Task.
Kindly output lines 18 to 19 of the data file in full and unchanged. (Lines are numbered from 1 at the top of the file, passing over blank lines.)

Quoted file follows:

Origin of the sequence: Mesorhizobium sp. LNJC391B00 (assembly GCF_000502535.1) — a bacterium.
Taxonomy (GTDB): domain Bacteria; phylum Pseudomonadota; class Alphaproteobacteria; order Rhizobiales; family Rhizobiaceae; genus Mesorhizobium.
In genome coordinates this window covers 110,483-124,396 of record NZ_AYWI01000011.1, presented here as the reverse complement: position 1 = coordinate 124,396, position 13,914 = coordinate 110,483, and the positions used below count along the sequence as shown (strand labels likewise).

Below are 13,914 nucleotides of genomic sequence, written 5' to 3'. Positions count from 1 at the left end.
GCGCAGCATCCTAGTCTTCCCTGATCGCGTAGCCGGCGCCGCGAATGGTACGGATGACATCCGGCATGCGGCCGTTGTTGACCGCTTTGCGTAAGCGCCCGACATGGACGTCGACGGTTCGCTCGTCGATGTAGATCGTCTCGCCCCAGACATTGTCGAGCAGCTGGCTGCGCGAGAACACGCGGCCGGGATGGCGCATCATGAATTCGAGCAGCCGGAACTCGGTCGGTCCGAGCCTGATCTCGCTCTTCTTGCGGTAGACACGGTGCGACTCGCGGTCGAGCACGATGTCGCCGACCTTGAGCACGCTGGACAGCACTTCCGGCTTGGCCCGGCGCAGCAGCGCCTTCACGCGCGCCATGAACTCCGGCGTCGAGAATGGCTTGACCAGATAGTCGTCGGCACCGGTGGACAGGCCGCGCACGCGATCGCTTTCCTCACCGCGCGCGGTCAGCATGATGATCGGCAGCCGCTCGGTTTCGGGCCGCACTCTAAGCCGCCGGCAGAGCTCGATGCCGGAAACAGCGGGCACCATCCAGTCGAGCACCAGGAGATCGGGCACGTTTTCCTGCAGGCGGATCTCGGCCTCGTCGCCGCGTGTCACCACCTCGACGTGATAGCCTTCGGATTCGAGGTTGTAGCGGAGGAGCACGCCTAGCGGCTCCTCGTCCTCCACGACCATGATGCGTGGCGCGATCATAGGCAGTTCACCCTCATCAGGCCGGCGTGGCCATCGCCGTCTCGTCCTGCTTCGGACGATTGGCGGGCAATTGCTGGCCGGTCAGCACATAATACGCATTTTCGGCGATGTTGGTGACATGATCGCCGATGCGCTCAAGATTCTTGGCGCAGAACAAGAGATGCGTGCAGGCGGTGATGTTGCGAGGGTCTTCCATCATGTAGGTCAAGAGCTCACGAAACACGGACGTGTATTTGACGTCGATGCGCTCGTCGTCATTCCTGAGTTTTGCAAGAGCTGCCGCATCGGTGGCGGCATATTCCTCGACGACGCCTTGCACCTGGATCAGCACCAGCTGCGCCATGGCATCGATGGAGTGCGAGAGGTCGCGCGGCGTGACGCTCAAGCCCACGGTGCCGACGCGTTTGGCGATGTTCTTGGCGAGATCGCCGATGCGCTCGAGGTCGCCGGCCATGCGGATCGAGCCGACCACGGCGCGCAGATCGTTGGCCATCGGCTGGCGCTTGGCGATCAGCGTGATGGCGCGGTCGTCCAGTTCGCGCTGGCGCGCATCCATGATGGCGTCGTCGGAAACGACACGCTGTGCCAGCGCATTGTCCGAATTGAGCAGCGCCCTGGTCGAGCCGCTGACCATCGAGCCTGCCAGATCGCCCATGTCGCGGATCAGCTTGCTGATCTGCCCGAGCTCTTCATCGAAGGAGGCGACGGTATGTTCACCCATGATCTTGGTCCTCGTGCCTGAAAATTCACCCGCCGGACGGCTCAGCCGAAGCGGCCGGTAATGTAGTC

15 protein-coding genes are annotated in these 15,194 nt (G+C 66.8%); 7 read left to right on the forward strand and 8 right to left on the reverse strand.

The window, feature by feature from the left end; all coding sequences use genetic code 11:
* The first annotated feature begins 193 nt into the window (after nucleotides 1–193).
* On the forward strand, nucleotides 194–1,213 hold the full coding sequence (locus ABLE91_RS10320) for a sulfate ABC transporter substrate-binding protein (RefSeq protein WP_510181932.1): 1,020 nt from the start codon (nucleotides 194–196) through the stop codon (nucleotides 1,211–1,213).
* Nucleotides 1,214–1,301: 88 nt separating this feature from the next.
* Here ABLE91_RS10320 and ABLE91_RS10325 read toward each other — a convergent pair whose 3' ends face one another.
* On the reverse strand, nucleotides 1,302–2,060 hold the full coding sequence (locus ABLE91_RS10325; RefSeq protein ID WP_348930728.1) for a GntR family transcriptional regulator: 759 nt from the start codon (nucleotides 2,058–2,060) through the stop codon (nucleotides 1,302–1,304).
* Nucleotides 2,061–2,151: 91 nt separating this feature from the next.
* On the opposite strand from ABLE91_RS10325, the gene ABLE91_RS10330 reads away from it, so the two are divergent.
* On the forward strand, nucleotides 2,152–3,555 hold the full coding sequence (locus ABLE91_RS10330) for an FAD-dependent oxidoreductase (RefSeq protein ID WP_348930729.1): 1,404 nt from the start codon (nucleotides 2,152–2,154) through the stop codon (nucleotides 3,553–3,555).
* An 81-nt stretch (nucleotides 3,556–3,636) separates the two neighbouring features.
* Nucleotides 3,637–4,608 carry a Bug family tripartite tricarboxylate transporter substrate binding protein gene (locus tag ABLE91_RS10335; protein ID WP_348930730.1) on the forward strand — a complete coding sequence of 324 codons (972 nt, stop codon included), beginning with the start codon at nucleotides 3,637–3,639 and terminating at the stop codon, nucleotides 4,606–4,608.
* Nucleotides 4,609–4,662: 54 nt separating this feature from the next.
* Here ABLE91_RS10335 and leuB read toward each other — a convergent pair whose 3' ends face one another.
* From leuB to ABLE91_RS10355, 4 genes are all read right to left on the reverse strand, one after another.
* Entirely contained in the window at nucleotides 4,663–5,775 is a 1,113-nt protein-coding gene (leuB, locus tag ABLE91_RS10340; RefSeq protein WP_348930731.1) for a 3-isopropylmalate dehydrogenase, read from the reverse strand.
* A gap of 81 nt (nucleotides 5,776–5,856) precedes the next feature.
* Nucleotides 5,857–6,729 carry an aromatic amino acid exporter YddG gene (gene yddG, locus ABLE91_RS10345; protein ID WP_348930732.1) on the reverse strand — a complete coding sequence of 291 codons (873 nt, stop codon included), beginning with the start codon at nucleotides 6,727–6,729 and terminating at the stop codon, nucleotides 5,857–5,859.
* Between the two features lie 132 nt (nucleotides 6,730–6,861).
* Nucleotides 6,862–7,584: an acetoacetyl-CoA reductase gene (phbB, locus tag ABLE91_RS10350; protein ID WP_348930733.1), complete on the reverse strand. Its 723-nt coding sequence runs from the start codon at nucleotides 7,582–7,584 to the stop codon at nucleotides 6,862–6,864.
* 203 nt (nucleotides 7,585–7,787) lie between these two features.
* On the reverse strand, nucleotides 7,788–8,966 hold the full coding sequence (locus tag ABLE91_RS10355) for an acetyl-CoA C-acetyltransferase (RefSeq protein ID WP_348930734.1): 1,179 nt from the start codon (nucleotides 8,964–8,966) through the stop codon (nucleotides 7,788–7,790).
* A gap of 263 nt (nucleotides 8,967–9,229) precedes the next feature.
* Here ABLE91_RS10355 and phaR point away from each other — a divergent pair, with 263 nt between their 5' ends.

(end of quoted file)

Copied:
* Nucleotides 4,609–4,662: 54 nt separating this feature from the next.
* Here ABLE91_RS10335 and leuB read toward each other — a convergent pair whose 3' ends face one another.